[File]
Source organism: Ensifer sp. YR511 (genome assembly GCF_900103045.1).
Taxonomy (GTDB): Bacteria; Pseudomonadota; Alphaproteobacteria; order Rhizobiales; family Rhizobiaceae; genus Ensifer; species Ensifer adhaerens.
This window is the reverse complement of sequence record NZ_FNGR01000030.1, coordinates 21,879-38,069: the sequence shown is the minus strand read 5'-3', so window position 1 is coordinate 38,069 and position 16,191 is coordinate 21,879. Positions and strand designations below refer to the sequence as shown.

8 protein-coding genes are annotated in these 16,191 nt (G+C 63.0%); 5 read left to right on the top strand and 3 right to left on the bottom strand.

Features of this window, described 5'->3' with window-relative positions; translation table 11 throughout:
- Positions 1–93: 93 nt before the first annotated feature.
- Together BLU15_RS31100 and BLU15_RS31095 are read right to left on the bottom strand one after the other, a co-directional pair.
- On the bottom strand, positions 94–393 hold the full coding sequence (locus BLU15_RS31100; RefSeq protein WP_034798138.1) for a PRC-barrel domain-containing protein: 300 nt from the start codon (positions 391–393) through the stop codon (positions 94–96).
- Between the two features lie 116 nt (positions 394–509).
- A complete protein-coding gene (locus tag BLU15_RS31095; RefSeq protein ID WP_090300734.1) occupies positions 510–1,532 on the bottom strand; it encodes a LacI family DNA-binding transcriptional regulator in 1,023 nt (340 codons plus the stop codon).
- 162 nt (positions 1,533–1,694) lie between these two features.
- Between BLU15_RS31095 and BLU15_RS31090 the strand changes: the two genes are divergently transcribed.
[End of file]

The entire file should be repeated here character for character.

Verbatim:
Source organism: Ensifer sp. YR511 (genome assembly GCF_900103045.1).
Taxonomy (GTDB): Bacteria; Pseudomonadota; Alphaproteobacteria; order Rhizobiales; family Rhizobiaceae; genus Ensifer; species Ensifer adhaerens.
This window is the reverse complement of sequence record NZ_FNGR01000030.1, coordinates 21,879-38,069: the sequence shown is the minus strand read 5'-3', so window position 1 is coordinate 38,069 and position 16,191 is coordinate 21,879. Positions and strand designations below refer to the sequence as shown.

8 protein-coding genes are annotated in these 16,191 nt (G+C 63.0%); 5 read left to right on the top strand and 3 right to left on the bottom strand.

Features of this window, described 5'->3' with window-relative positions; translation table 11 throughout:
- Positions 1–93: 93 nt before the first annotated feature.
- Together BLU15_RS31100 and BLU15_RS31095 are read right to left on the bottom strand one after the other, a co-directional pair.
- On the bottom strand, positions 94–393 hold the full coding sequence (locus BLU15_RS31100; RefSeq protein WP_034798138.1) for a PRC-barrel domain-containing protein: 300 nt from the start codon (positions 391–393) through the stop codon (positions 94–96).
- Between the two features lie 116 nt (positions 394–509).
- A complete protein-coding gene (locus tag BLU15_RS31095; RefSeq protein ID WP_090300734.1) occupies positions 510–1,532 on the bottom strand; it encodes a LacI family DNA-binding transcriptional regulator in 1,023 nt (340 codons plus the stop codon).
- 162 nt (positions 1,533–1,694) lie between these two features.
- Between BLU15_RS31095 and BLU15_RS31090 the strand changes: the two genes are divergently transcribed.